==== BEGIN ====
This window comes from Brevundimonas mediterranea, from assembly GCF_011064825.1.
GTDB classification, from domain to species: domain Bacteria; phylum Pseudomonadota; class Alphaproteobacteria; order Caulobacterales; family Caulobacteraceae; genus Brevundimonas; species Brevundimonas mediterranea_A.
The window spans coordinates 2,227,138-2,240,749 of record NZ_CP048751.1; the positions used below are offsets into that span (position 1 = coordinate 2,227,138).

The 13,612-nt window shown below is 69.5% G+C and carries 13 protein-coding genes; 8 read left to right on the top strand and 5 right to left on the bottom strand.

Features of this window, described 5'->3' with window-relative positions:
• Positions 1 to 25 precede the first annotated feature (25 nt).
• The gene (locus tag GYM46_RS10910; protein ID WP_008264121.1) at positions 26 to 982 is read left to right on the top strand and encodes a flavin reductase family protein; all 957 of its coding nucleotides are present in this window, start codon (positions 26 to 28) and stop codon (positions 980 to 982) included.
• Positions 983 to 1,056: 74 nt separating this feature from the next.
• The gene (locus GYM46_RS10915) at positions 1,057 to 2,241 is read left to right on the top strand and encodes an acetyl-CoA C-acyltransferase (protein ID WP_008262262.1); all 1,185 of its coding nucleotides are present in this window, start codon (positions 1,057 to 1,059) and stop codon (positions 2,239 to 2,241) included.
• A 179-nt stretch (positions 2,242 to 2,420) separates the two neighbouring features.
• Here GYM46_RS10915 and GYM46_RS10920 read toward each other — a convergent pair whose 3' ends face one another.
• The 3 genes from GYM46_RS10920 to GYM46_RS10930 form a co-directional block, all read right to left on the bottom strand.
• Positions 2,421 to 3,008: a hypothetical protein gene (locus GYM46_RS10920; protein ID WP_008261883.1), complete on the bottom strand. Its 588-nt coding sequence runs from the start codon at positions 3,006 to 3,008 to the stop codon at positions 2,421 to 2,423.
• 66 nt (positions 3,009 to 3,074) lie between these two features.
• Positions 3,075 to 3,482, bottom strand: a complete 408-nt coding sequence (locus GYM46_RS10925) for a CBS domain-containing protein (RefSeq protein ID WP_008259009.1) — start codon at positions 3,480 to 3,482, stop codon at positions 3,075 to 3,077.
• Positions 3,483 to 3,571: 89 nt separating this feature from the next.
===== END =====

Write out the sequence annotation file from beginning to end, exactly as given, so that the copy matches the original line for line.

This window comes from Brevundimonas mediterranea, from assembly GCF_011064825.1.
GTDB classification, from domain to species: domain Bacteria; phylum Pseudomonadota; class Alphaproteobacteria; order Caulobacterales; family Caulobacteraceae; genus Brevundimonas; species Brevundimonas mediterranea_A.
The window spans coordinates 2,227,138-2,240,749 of record NZ_CP048751.1; the positions used below are offsets into that span (position 1 = coordinate 2,227,138).

The 13,612-nt window shown below is 69.5% G+C and carries 13 protein-coding genes; 8 read left to right on the top strand and 5 right to left on the bottom strand.

Features of this window, described 5'->3' with window-relative positions:
• Positions 1 to 25 precede the first annotated feature (25 nt).
• The gene (locus tag GYM46_RS10910; protein ID WP_008264121.1) at positions 26 to 982 is read left to right on the top strand and encodes a flavin reductase family protein; all 957 of its coding nucleotides are present in this window, start codon (positions 26 to 28) and stop codon (positions 980 to 982) included.
• Positions 983 to 1,056: 74 nt separating this feature from the next.
• The gene (locus GYM46_RS10915) at positions 1,057 to 2,241 is read left to right on the top strand and encodes an acetyl-CoA C-acyltransferase (protein ID WP_008262262.1); all 1,185 of its coding nucleotides are present in this window, start codon (positions 1,057 to 1,059) and stop codon (positions 2,239 to 2,241) included.
• A 179-nt stretch (positions 2,242 to 2,420) separates the two neighbouring features.
• Here GYM46_RS10915 and GYM46_RS10920 read toward each other — a convergent pair whose 3' ends face one another.
• The 3 genes from GYM46_RS10920 to GYM46_RS10930 form a co-directional block, all read right to left on the bottom strand.
• Positions 2,421 to 3,008: a hypothetical protein gene (locus GYM46_RS10920; protein ID WP_008261883.1), complete on the bottom strand. Its 588-nt coding sequence runs from the start codon at positions 3,006 to 3,008 to the stop codon at positions 2,421 to 2,423.
• 66 nt (positions 3,009 to 3,074) lie between these two features.
• Positions 3,075 to 3,482, bottom strand: a complete 408-nt coding sequence (locus GYM46_RS10925) for a CBS domain-containing protein (RefSeq protein ID WP_008259009.1) — start codon at positions 3,480 to 3,482, stop codon at positions 3,075 to 3,077.
• Positions 3,483 to 3,571: 89 nt separating this feature from the next.